The Coronavirus pandemic has changed lifestyles and most importantly the way of working across the globe, as working from home is fast becoming the new normal. This has given birth to what can be called a new hybrid work culture and this kind of workspace has gradually gained acceptance in the last 18 months in several organisations across the country.
To understand the evolving nuances of this concept, NDTV spoke to an array of corporate honchos namely Karan Virwani - CEO of WeWork India, Anandorup Ghose - Partner in Deloitte India, Arjun Vaidyanathan - chief operating officer KPMG in India and Ajay Arora - vice president of strategic planning and projects, Hero Enterprise.
According to Karan Virwani, CEO of WeWork India, hybrid work culture has inculcated a feeling of belongingness among employees, right from the top to the bottom levels.
“It was a new exciting thing initially, but now after almost two years, the perception has changed about the work from home culture both at top level and employee level. To be able to interact with people and exchanging new ideas has made it a completely new experience for everybody. Employees feel that they belong to the organisation and realise that this is a hybrid solution for the future,” said Mr Virwani.
On the challenges of working from hybrid space, he said that it is still early days for this kind of a hybrid culture “as these are untested waters and companies are still evolving their strategies on it. However if one has a young organisation, it is extremely important to be together and this is indeed a challenge. We are facing them now but at the same time we have realised that flexibility is involved in workplaces now”.
On the future of having physical office spaces, Mr Virwani said that how these would be used is the challenge now. To be working in such times when one has to think about how to put the office space to effective use, is the constantly evolving concept.
Mr Ajay Arora, vice president of strategic planning and projects, Hero Enterprise, was of the view that two basic needs of human beings, that is to socialise and travel were badly hit by the lockdown and this gave birth to hybrid work culture.
However, he felt that while flexible working hours work fine for “white collared” workforce, it is the “blue collared” workers who are in majority in India, and the concept does not suit them.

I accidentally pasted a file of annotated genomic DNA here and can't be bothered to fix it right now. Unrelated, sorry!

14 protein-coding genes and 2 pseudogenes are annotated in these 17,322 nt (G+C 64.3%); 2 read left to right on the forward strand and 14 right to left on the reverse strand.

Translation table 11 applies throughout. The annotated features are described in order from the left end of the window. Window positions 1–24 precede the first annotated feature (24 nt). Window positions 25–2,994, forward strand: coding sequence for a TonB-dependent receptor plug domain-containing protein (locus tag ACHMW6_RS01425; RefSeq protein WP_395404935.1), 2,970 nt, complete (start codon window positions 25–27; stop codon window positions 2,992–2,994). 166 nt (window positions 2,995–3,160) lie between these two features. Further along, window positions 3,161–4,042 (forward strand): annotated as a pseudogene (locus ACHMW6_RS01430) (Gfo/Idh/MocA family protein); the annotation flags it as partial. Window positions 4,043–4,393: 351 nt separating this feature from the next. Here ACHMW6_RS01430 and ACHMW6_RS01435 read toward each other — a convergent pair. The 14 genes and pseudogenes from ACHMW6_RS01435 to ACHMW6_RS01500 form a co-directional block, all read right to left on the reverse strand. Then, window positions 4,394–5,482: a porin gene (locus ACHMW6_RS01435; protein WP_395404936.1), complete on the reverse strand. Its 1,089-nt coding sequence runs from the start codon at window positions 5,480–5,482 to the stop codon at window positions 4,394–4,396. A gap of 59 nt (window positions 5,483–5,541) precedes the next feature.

“We are now thinking of white collared people while planning flexible time schedules for them. However India is a nation of blue collared workers who don't have flexible working hours… Also any kind of hybrid work space should also think of giving people space to think, discuss and collaborate, something which is possible in office spaces,” Mr Arora said.
Arjun Vaidyanathan, chief operating officer of KPMG in India felt that for organisations like his, which are into client serving space that requires lots of travelling and meeting clients, the work from home or the hybrid culture has made them realise the need understand what clients want.
“This pandemic has done one thing and that is that work can be done irrespective of place. Earlier the trust factor meant going and seeing if the person is actually there in office, but now the trust factor has gone up for adults and we have been forced to rethink our work strategies,” said Mr Vaidyanathan.
He also stressed on the point that earlier the concept of office was that people with different skill sets used to converge at a particular location to deliver their talent and those set of skills were available in a vicinity of an office space.
“Now it has reversed and those set of skills are now available in different locations but are accessible virtually and an office space is now not required,” Mr Vaidyanathan noted further.
Anandorup Ghose, Partner in Deloitte India, felt that the initial apprehensions about productivity getting affected when the nation-wide lockdown in early 2020 was imposed and people were forced to work from home, has given way to the confidence that irrespective of place, people did their work and trust grew.
At the same time Mr Ghose said that the basic concept of an office space, which meant coming together and sharing thoughts, has suffered.
“If productivity depends on putting in a number of hours and giving ideas, then the concept of an office has suffered. So the verdict is not exactly unanimous on hybrid work space, as the need of an office will always be required. The byproduct of hybrid space is loss of team building, loyalty, confidence building and bonding,” felt Mr Ghose.
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